I'm thrilled to welcome author James LePore, who has graciously written a guest post piece about his evolutionary process from lawyer to author! Jim is an absolute professional gentleman and it was my pleasure to work with him. (Okay...I'm a little bit of a fan too!) If you're on the fence about your next read, hop off and read the book I did that made me run out and purchase his entire catalog: "The World I Never Made" Review~ wow!
“Growth comes by shocks. We cannot part with our friends. We cannot let our angels go. We do not see that they only go out that archangels may come in.” Emerson.
When I was fourteen I found a battered paperback edition of The Carpetbaggers by Harold Robbins on my mother’s dresser. Swept away by the sheer adventure of it, I began reading two or three novels a week, most of them purchased off the rotating rack at the corner candy store. There was magic to be found in fiction, just what kind of magic and how it worked I wasn’t sure, but I was hooked on it nevertheless. I read whatever looked interesting, including things like Johnny Got His Gun, Catch 22, Exodus, Alas Babylon, On The Beach, Hawaii and much more, both good and bad, sublime and ridiculous.
In 1982 my father died after a twelve month struggle with lung cancer. I was practicing law then, but still reading novels at pretty much the same rate, although by then I had discovered stores where only books were sold. My response to my father’s sickness and death was to write a novel, which I titled That Archangels May Come In. The experience was cathartic of course, but the interesting thing to me, looking back, was that I chose to tell a long story (about a fictional young lawyer losing his father to lung cancer) as the means of that catharsis. Why write a novel? Because, I realized, I wanted the magic of a story to heal me, to take me from the world where dads die a painful, drawn-out death, to the world where sons go on living.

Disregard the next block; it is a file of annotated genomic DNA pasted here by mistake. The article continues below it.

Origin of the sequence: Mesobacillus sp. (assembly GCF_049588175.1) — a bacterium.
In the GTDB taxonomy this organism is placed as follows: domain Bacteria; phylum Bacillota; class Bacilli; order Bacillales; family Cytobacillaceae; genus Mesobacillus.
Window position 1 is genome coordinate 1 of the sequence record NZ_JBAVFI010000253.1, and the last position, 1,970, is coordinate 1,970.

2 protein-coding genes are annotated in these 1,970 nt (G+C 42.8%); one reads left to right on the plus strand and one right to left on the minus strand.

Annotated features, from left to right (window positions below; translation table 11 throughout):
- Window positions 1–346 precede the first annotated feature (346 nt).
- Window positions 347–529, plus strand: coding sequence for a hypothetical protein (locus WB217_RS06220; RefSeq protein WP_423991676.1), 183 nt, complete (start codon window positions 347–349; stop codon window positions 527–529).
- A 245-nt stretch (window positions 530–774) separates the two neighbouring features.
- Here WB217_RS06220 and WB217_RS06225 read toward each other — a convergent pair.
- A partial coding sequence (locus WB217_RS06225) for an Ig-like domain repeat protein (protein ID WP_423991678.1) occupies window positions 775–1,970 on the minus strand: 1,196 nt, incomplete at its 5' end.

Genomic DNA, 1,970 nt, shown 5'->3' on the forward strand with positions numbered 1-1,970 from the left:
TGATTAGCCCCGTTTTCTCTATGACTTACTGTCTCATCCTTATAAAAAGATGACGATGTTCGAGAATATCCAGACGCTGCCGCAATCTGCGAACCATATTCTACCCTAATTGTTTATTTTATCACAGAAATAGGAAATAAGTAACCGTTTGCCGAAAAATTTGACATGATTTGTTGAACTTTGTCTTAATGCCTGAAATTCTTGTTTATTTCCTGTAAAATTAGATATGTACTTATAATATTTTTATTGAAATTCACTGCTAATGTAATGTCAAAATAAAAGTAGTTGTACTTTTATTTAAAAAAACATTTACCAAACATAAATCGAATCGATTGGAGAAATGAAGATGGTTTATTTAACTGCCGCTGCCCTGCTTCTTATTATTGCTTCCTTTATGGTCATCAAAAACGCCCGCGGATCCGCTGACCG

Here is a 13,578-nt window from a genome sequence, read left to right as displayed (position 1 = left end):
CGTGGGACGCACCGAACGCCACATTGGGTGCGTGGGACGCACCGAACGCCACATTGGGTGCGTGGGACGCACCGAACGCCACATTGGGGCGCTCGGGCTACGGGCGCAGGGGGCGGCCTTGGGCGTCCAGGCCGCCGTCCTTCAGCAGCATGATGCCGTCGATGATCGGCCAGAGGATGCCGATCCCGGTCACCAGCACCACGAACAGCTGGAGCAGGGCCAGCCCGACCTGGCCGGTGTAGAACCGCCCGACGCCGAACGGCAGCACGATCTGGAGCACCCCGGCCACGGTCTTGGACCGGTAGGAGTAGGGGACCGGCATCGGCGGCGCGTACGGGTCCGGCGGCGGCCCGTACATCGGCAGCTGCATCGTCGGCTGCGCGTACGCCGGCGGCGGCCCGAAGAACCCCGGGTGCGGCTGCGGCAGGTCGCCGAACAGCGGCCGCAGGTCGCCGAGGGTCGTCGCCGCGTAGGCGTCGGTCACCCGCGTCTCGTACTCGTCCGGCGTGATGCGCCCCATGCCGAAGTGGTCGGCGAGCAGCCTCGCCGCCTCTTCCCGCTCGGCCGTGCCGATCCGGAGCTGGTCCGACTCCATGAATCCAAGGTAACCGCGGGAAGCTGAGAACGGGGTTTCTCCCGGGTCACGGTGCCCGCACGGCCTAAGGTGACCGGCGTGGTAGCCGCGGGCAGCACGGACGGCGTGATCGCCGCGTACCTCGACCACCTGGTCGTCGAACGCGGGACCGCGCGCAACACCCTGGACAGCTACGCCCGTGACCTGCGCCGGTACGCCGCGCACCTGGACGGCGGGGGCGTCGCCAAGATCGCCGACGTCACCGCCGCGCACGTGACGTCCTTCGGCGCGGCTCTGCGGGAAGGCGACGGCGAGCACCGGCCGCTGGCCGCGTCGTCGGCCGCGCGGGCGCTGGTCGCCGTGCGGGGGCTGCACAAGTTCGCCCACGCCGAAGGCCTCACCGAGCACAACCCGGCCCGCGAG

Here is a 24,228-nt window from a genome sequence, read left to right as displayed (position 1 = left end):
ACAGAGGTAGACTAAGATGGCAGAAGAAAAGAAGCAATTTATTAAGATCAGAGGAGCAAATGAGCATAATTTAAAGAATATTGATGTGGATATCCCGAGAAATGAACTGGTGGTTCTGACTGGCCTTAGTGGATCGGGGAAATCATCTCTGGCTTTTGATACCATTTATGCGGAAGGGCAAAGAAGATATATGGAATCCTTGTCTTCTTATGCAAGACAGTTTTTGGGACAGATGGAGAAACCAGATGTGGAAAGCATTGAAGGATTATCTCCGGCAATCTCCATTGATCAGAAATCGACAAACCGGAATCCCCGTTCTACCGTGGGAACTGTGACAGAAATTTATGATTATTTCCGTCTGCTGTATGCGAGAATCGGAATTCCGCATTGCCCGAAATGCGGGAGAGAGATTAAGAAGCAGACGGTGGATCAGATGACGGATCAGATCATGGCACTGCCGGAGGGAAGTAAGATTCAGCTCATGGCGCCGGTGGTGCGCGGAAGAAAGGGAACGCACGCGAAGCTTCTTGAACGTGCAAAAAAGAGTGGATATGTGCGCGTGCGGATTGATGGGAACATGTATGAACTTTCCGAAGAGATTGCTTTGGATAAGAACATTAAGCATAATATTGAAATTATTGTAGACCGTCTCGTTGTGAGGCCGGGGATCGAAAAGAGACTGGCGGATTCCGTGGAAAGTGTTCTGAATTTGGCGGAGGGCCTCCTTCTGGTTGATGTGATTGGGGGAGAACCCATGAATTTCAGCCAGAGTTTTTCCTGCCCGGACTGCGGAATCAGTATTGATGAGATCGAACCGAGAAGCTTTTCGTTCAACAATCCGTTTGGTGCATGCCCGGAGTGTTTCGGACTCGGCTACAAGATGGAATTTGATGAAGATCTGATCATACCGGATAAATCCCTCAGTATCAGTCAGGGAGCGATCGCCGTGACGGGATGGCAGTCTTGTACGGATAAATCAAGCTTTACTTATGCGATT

Archangels was badly written. One professional reviewer said that it was predictable and clichéd, and he was being kind. But it was a start. It got me thinking. I wanted to write a good novel, I wanted whatever power I had to recreate the magic of fiction to appear on the printed page. But how to do this while at the same time fighting to make a living in the real world, the world where first novels are million-to-one shots and where kids have to eat every day and mortgages have to be paid every month? The answer: wait, plan, do your job, pay your bills, and when the time comes, don’t be afraid to pull the trigger, to let your angels go so that archangels may come in. That’s what I did. In 1999, I sold my law practice and began writing. My wife continued to work full time. I occasionally moonlighted as a lawyer, but mainly I wrote. When I picked my head up in 2007, I had written three novels. In 2008, I signed a four book contract with The Story Plant, a small publisher in Connecticut.
I’ve left out the hard parts, the pain of multiple rejection, the self-doubt, the worries about money, the wandering around in an industry I knew nothing about. But everyone knows about them. They have to be faced. I decided to face them because, though I loved practicing law, I loved the dream of being a writer more. That dream has come true. My new dream is that as many people as possible—millions would be great—find the magic in my novels that I found in The Carpetbaggers when I was fourteen, the magic that hooked me on reading and that, though I did not know it at the time, has changed me from within and healed me when necessary over all these long years.
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